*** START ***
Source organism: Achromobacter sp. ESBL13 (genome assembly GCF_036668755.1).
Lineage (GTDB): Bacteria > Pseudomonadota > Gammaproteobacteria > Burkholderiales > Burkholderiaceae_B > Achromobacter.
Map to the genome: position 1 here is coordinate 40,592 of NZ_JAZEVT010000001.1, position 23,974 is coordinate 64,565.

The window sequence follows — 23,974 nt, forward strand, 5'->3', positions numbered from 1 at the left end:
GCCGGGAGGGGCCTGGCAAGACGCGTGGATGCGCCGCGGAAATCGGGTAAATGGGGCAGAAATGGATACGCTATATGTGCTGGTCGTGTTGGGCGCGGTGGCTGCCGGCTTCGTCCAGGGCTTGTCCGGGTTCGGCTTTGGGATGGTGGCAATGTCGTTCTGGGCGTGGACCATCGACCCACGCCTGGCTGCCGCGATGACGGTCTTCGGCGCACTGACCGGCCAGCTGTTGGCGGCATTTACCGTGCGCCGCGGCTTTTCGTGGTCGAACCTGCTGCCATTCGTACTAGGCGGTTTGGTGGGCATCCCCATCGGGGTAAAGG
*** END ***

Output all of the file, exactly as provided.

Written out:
Source organism: Achromobacter sp. ESBL13 (genome assembly GCF_036668755.1).
Lineage (GTDB): Bacteria > Pseudomonadota > Gammaproteobacteria > Burkholderiales > Burkholderiaceae_B > Achromobacter.
Map to the genome: position 1 here is coordinate 40,592 of NZ_JAZEVT010000001.1, position 23,974 is coordinate 64,565.

The window sequence follows — 23,974 nt, forward strand, 5'->3', positions numbered from 1 at the left end:
GCCGGGAGGGGCCTGGCAAGACGCGTGGATGCGCCGCGGAAATCGGGTAAATGGGGCAGAAATGGATACGCTATATGTGCTGGTCGTGTTGGGCGCGGTGGCTGCCGGCTTCGTCCAGGGCTTGTCCGGGTTCGGCTTTGGGATGGTGGCAATGTCGTTCTGGGCGTGGACCATCGACCCACGCCTGGCTGCCGCGATGACGGTCTTCGGCGCACTGACCGGCCAGCTGTTGGCGGCATTTACCGTGCGCCGCGGCTTTTCGTGGTCGAACCTGCTGCCATTCGTACTAGGCGGTTTGGTGGGCATCCCCATCGGGGTAAAGG